Dilution-to-extinction culturing of SAR11 members and other marine bacteria from the Red Sea

Handle URI:
http://hdl.handle.net/10754/306936
Title:
Dilution-to-extinction culturing of SAR11 members and other marine bacteria from the Red Sea
Authors:
Mohamed, Roslinda B.
Abstract:
Life in oceans originated about 3.5 billion years ago where microbes were the only life form for two thirds of the planet’s existence. Apart from being abundant and diverse, marine microbes are involved in nearly all biogeochemical processes and are vital to sustain all life forms. With the overgrowing number of data arising from culture-independent studies, it became necessary to improve culturing techniques in order to obtain pure cultures of the environmentally significant bacteria to back up the findings and test hypotheses. Particularly in the ultra-oligotrophic Red Sea, the ubiquitous SAR11 bacteria has been reported to account for more than half of the surface bacterioplankton community. It is therefore highly likely that SAR11, and other microbial life that exists have developed special adaptations that enabled them to thrive successfully. Advances in conventional culturing have made it possible for abundant, unculturable marine bacteria to be grown in the lab. In this study, we analyzed the effectiveness of the media LNHM and AMS1 in isolating marine bacteria from the Red Sea, particularly members of the SAR11 clade. SAR11 strains obtained from this study AMS1, and belonged to subgroup 1a and phylotype 1a.3. We also obtained other interesting strains which should be followed up with in the future. In the long run, results from this study will enhance our knowledge of the pelagic ecosystem and allow the impacts of rising temperatures on marine life to be understood.
Advisors:
Stingl, Ulrich ( 0000-0002-0684-2597 )
Committee Member:
Ngugi, David; Saikaly, Pascal E.
KAUST Department:
Biological and Environmental Sciences and Engineering (BESE) Division
Program:
Marine Science
Issue Date:
Dec-2013
Type:
Thesis
Appears in Collections:
Marine Science Program; Theses; Biological and Environmental Sciences and Engineering (BESE) Division

Full metadata record

DC FieldValue Language
dc.contributor.advisorStingl, Ulrichen
dc.contributor.authorMohamed, Roslinda B.en
dc.date.accessioned2013-12-17T06:48:17Z-
dc.date.available2013-12-17T06:48:17Z-
dc.date.issued2013-12en
dc.identifier.urihttp://hdl.handle.net/10754/306936en
dc.description.abstractLife in oceans originated about 3.5 billion years ago where microbes were the only life form for two thirds of the planet’s existence. Apart from being abundant and diverse, marine microbes are involved in nearly all biogeochemical processes and are vital to sustain all life forms. With the overgrowing number of data arising from culture-independent studies, it became necessary to improve culturing techniques in order to obtain pure cultures of the environmentally significant bacteria to back up the findings and test hypotheses. Particularly in the ultra-oligotrophic Red Sea, the ubiquitous SAR11 bacteria has been reported to account for more than half of the surface bacterioplankton community. It is therefore highly likely that SAR11, and other microbial life that exists have developed special adaptations that enabled them to thrive successfully. Advances in conventional culturing have made it possible for abundant, unculturable marine bacteria to be grown in the lab. In this study, we analyzed the effectiveness of the media LNHM and AMS1 in isolating marine bacteria from the Red Sea, particularly members of the SAR11 clade. SAR11 strains obtained from this study AMS1, and belonged to subgroup 1a and phylotype 1a.3. We also obtained other interesting strains which should be followed up with in the future. In the long run, results from this study will enhance our knowledge of the pelagic ecosystem and allow the impacts of rising temperatures on marine life to be understood.en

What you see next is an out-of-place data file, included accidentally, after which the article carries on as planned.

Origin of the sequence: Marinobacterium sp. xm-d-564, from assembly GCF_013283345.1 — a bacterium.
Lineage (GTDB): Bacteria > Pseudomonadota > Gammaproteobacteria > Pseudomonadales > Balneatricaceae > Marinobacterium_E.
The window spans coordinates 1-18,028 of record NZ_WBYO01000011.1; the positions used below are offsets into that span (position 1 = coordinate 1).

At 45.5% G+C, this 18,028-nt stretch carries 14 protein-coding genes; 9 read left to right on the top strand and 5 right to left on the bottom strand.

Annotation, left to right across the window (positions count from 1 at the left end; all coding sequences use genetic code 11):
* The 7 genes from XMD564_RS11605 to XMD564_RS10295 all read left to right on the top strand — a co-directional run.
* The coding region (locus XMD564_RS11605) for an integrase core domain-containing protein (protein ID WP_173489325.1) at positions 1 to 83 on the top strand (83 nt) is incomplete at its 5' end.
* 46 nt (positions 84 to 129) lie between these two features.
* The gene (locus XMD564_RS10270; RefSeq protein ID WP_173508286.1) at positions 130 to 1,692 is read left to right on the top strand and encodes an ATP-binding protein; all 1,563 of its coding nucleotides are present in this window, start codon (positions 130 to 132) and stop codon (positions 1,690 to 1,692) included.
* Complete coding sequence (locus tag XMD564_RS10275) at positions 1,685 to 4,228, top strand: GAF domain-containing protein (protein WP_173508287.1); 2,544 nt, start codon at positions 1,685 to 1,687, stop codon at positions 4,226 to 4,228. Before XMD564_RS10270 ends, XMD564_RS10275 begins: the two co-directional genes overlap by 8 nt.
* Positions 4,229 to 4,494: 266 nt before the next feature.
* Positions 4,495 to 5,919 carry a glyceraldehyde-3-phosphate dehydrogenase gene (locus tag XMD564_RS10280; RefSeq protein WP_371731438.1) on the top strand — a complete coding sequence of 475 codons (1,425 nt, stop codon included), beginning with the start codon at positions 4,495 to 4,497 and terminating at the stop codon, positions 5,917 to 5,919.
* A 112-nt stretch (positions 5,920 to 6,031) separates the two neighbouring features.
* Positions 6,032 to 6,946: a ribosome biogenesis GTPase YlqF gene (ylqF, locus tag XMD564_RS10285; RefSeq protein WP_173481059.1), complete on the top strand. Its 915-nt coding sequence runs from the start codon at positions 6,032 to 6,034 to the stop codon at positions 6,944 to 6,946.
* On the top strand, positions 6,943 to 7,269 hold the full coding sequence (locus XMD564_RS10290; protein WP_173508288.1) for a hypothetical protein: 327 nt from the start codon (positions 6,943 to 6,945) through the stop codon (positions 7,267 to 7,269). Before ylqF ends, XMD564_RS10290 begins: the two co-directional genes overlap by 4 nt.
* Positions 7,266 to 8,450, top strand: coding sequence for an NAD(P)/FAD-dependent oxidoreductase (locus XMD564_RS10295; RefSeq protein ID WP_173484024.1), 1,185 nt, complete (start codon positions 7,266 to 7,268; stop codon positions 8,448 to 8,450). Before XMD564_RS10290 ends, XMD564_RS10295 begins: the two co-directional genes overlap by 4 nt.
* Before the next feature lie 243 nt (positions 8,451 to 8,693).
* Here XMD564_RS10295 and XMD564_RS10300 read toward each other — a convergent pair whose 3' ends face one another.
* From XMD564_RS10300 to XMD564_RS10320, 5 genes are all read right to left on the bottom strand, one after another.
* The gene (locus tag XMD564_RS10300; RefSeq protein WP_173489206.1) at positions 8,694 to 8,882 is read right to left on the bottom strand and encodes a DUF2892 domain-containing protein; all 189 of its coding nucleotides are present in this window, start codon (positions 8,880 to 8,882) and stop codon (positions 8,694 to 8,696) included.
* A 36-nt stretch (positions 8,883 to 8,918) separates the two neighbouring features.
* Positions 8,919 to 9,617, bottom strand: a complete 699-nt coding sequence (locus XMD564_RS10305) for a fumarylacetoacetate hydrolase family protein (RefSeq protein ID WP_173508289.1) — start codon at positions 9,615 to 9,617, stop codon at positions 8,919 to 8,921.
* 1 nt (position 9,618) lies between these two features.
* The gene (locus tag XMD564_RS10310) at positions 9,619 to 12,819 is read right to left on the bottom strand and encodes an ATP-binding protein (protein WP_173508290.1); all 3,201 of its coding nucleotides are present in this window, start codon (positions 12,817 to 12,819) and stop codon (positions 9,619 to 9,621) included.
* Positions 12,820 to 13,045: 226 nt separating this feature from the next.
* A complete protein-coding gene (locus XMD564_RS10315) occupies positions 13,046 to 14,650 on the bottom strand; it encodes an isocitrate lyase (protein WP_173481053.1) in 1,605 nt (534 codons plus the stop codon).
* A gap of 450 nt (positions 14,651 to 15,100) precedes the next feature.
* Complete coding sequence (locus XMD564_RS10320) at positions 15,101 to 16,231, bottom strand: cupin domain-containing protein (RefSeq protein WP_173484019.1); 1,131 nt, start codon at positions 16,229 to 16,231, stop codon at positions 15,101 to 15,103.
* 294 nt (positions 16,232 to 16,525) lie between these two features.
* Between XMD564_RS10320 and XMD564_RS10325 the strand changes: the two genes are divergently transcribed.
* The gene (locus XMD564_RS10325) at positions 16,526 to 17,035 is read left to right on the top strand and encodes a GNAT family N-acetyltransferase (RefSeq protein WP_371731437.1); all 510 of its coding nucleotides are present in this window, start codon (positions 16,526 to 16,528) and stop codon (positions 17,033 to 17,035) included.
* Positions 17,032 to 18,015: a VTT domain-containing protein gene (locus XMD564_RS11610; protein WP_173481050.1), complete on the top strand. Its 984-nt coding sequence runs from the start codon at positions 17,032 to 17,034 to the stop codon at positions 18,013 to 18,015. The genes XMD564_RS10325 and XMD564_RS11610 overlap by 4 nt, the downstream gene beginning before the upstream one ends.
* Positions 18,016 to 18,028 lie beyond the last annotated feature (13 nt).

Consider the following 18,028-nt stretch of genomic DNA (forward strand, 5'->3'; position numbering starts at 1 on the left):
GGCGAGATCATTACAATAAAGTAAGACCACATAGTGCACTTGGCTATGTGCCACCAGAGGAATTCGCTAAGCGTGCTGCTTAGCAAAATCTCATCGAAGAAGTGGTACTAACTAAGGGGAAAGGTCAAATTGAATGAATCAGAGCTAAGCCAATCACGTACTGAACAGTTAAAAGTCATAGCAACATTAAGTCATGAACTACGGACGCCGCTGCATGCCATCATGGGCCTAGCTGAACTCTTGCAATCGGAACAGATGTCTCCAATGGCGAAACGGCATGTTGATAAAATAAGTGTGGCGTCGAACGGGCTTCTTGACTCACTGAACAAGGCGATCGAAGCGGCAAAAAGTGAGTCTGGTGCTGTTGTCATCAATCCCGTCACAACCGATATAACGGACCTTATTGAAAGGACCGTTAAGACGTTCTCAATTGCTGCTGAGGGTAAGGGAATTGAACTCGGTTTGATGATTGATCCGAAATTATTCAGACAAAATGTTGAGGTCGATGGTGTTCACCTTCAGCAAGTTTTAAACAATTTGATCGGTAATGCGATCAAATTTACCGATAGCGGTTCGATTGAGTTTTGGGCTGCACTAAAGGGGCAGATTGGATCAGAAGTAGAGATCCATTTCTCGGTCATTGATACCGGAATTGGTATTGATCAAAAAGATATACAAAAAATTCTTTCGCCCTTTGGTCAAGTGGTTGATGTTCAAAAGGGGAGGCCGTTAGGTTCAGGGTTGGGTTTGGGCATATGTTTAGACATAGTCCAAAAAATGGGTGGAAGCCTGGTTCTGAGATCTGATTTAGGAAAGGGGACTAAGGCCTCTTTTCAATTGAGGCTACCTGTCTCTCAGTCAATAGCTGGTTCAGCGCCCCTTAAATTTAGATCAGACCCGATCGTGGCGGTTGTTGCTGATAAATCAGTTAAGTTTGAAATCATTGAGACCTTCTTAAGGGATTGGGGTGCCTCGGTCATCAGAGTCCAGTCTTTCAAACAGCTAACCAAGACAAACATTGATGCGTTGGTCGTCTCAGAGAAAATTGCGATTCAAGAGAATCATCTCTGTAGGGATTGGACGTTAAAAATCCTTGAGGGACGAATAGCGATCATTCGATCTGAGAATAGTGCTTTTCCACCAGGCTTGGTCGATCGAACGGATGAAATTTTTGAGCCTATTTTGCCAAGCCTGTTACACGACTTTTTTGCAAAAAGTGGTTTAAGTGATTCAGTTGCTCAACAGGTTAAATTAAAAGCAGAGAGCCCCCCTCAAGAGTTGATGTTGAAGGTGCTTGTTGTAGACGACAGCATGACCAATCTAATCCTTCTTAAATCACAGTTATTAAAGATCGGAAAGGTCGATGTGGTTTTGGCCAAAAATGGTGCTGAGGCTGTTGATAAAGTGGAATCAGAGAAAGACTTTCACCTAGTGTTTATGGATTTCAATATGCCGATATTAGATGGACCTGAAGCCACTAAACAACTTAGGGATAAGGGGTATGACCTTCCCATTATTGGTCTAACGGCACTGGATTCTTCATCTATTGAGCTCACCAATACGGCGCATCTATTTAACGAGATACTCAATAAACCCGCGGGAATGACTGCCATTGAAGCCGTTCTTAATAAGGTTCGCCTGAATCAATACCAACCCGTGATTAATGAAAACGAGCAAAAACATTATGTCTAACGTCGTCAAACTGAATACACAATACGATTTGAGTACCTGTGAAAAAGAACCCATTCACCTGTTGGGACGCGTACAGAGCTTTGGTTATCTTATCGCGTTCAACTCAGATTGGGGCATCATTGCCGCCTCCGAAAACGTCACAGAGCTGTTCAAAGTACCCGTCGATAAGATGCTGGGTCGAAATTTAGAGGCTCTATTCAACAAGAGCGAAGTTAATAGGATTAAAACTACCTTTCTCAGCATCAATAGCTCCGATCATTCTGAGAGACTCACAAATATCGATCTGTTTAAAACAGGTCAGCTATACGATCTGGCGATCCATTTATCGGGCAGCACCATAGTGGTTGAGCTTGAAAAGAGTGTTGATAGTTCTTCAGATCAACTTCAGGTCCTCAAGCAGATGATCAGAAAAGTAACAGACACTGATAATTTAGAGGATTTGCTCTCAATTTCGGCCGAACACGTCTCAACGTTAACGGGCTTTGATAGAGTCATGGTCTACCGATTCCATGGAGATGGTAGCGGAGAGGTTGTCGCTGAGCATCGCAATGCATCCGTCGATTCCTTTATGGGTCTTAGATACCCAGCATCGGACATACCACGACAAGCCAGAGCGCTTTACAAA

dc.language.isoenen
dc.subjectMarine Microbiologyen
dc.subjectSAR11en
dc.subjectRed Seaen
dc.subjectDilution-to-Extinctionen
dc.titleDilution-to-extinction culturing of SAR11 members and other marine bacteria from the Red Seaen
dc.typeThesisen
dc.contributor.departmentBiological and Environmental Sciences and Engineering (BESE) Divisionen
thesis.degree.grantorKing Abdullah University of Science and Technologyen_GB
dc.contributor.committeememberNgugi, Daviden
dc.contributor.committeememberSaikaly, Pascal E.en
thesis.degree.disciplineMarine Scienceen
thesis.degree.nameMaster of Scienceen
dc.person.id123060en
All Items in KAUST are protected by copyright, with all rights reserved, unless otherwise indicated.